Article

Gender in Postcolonial Latin America

Florence E. Babb

in Latin American Studies

ISBN: 9780199766581
Published online April 2013 | | DOI: http://dx.doi.org/10.1093/obo/9780199766581-0100
Gender in Postcolonial Latin America

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  • Regional and Area Studies
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Gender, along with such variables as social class, race, and nationality, is viewed as a primary vector of difference across societies worldwide. Feminist analysts have shown that gender is socially constructed, varying over time and place, and must be understood in its broader context. Just as gender studies is a fairly young field, dating to the late 1960s–1970s, research and writing on gender in Latin America has emerged largely during the past four decades. The earliest work focused squarely on women as an underrepresented group in historical and social analysis, but later work turned increasingly to gender as a social relationship, often one of inequality, understood in terms of power held respectively by men and women in different social spheres. While much of the literature has continued to focus more attention on women than on men, with the rationale that men’s lives have long received substantial attention, masculine experience and identity recently have been given new consideration from the vantage point of feminist and gender-conscious scholarship. The history of the Latin American region suggests that gender relations, and feminine and masculine identities, may vary from those found in the global North, although scholars also point to a number of similarities. Analysts have questioned whether gender “complementarity” prior to European colonization meant that men and women performed culturally valued yet distinctive roles, or whether gender inequality is more deeply rooted in indigenous societies. Some argue that colonialism introduced male supremacy where it had been absent, while others maintain that Westernization offered women far greater opportunities than they knew in precolonial times. The postcolonial period has also been subject to interpretation regarding the last two centuries of urbanization, capitalist development, and globalization. Much of the work identified here reflects on the last few decades of social, political, and economic transformation, notwithstanding enduring inequality, including changes in communication, education, production, and exchange, as well as new social movements. Given space limitations, discussion does not extend to the Caribbean or to sexuality, which are taken up in other Oxford Bibliographies Online articles. With the rapid growth in scholarship, books are privileged over articles and readers are encouraged to consult journals for other valuable sources. The emphasis is on the social sciences and humanities rather than arts and literature, and there is, regrettably, less representation of non-English material published in Latin America, given the scope of this article.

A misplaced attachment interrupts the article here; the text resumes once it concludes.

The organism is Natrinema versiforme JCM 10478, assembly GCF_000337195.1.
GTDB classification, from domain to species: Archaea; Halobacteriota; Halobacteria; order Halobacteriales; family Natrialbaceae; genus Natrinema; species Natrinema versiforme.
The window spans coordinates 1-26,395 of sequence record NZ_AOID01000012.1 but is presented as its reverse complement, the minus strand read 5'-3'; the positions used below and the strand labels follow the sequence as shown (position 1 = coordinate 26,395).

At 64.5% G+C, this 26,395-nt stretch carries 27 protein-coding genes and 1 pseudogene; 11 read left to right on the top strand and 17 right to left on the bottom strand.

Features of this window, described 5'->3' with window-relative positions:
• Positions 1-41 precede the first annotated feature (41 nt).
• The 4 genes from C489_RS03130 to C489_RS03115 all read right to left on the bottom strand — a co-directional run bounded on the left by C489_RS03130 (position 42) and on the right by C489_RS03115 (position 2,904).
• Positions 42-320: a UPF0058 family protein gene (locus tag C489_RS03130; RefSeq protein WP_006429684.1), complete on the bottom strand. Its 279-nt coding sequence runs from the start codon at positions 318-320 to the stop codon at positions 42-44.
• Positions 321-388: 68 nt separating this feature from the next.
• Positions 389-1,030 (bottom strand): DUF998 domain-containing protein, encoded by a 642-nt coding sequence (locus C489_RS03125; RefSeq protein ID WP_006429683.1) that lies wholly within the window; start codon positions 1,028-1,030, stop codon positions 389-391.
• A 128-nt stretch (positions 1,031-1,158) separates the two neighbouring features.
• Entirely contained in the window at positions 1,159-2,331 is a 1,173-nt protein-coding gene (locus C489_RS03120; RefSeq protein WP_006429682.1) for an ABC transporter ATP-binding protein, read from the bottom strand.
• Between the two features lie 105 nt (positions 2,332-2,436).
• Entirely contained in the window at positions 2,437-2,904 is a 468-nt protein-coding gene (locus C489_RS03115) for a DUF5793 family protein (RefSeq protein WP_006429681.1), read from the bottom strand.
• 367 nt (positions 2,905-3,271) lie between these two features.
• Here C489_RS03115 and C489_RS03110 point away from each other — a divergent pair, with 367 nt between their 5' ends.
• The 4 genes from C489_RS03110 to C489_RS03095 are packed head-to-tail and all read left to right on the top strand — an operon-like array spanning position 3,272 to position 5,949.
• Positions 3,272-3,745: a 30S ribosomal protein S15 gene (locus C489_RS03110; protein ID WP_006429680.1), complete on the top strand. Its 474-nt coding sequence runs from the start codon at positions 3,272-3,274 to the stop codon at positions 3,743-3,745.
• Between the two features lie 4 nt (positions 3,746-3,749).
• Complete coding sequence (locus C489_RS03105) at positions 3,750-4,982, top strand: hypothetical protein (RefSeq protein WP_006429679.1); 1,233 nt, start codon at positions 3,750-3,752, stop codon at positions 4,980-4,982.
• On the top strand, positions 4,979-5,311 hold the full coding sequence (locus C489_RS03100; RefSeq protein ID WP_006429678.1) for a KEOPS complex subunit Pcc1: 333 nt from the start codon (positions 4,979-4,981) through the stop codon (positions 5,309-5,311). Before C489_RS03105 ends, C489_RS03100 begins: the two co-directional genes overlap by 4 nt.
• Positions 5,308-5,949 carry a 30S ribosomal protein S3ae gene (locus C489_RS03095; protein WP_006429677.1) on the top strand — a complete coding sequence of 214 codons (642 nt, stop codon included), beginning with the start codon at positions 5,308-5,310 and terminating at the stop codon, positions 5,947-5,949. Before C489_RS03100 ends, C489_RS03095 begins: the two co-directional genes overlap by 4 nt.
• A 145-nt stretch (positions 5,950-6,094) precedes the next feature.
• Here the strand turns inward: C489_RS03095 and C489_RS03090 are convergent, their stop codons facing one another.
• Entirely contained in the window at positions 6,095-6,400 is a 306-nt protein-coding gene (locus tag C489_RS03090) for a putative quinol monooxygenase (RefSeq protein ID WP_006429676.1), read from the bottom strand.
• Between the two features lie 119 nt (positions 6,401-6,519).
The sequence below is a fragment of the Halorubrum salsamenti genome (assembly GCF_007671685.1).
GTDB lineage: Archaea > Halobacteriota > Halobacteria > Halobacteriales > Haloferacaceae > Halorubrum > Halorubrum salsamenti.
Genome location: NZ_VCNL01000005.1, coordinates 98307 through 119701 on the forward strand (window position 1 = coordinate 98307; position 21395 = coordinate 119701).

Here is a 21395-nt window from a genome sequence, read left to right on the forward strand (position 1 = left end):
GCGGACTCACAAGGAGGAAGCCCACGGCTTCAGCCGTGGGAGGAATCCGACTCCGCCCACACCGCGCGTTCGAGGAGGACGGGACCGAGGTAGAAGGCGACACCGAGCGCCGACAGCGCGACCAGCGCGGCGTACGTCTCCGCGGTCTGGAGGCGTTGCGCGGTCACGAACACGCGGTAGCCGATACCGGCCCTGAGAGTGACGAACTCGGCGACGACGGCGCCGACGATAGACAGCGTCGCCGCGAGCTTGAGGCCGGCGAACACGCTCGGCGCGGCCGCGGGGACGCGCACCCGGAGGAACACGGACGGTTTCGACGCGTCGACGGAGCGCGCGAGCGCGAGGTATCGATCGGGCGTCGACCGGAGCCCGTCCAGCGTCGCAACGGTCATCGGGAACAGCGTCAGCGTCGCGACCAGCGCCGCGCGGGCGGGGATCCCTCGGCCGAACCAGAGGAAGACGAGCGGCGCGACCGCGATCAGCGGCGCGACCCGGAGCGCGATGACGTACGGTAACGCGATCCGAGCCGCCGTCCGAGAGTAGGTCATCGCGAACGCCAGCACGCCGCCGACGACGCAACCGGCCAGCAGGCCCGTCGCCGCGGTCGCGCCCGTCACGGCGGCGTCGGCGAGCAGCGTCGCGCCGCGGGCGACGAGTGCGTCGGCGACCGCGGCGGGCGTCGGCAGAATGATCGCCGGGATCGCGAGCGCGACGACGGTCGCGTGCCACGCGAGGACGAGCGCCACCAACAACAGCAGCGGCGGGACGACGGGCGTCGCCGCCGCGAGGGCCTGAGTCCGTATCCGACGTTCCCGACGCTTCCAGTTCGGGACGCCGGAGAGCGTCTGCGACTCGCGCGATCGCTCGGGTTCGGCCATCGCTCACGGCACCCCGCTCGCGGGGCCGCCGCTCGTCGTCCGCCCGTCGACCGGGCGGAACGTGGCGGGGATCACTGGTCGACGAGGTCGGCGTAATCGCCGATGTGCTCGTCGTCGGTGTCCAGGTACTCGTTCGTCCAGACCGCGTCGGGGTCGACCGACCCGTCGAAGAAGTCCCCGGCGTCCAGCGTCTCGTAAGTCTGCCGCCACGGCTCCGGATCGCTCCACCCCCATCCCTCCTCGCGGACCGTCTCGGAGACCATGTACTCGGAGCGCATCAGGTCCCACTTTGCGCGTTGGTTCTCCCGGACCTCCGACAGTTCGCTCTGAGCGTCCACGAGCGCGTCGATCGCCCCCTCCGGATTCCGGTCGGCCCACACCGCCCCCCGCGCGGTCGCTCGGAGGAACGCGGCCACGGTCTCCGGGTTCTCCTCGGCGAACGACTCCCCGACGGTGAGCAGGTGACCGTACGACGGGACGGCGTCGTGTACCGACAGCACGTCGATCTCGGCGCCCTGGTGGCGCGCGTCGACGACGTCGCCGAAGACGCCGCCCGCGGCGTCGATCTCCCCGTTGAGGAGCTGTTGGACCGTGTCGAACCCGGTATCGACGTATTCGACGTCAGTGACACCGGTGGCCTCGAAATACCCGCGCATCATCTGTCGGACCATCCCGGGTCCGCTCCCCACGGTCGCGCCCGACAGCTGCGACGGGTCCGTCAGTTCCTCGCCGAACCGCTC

Article.  10545 words. 

Subjects: Regional and Area Studies ; History of the Americas

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